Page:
Science Of Mud, Systems In HDD Ops

March 2012, Vol. 67 No. 3

“You start with determining the size of bore you’re going to be building in the ground,” explains Heinen. “This is not the diameter of the product, but the diameter of the actual hole.”

Hole diameter in inches squared divided by 25 gives you the gallons per foot. Next figure the fluid-to-soil ratio, which is based on the soil type and is where the expertise in your ground conditions comes into play.

“The type of ground will have a bearing on how much fluid you need to pump downhole. If you’re in sand, gravel, cobble or rock, typically your fluid ratio to gallons per foot is about 1-to-1,” says Heinen. “If you’re drilling in clay, the ratio can range anywhere from 2-to-1 up to 6-to-1 depending on the soil, and reactive shale is anywhere from 10-to-1 or 20-to-1.”

The last parts of the calculation are the rod length and pump output. So the formula is Gallons per Foot x Fluid Ratio x Rod Length ÷ Pump Output.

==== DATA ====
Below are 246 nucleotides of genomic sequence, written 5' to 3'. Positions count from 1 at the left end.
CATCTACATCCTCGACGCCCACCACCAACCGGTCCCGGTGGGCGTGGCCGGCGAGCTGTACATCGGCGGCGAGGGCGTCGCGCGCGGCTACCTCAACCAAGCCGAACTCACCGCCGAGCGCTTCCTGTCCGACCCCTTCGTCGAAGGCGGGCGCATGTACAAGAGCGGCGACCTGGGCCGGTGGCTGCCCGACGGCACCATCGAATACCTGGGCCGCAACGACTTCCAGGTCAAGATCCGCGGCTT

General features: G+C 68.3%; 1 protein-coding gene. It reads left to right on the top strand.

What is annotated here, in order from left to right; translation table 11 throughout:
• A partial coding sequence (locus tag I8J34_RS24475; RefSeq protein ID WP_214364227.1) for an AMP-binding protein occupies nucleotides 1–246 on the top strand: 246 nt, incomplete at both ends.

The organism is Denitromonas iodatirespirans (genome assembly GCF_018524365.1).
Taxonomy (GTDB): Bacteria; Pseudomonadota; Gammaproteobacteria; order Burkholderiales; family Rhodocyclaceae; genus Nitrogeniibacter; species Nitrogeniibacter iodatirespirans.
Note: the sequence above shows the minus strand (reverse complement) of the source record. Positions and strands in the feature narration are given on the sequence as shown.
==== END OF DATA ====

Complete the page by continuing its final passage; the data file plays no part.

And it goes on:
“This is the generally accepted formula in the HDD industry. Not following it is like not having Generally Accepted Accounting Practices in accounting,” says Heinen. “It will help the contractor estimate how much fluid will be needed and how much time it may take on the job.”

Sizing equipment, proper maintenance
As stated before, mud systems are married to particular HDD machines, but systems need to be sized according to the hole diameter rather than the capacity of the drill.

“The mud cleaning system is a function of the hole diameter,” says Heinen. “The rule of thumb is the pump should provide 1 liter per minute per millimeter in diameter (6 gallons per minute per inch in diameter). Your annular velocity should be between 3 to 6 feet per minute to maintain a clean hole.”

As an example, 132 gallons (500 L) per minute would be needed for a 20-inch (508 mm) bore. As for fluid supply, there should be enough clean fluid in the mixing hopper to pump a minimum of 10 minutes of fluid at the maximum pump capacity. An example here would be 4,000 gallons (15,152 L) of clean mud to supply a 400 gpm (1514 L) pump. The mixing capacity, which is how much mud the system can create at a given time, should be three times the capacity of the pump. If we are still working with a 20-inch (508 mm) hole and a 400 gpm (1514 L) pump, the mixing capacity should be 12,000 gallons (45,452 L).

Mud systems and reclaimers typically have similar structure no matter the manufacturer. The engine needs fluids checked daily. “Just like any machine, the engine is a daily maintenance check,” says Heinen.

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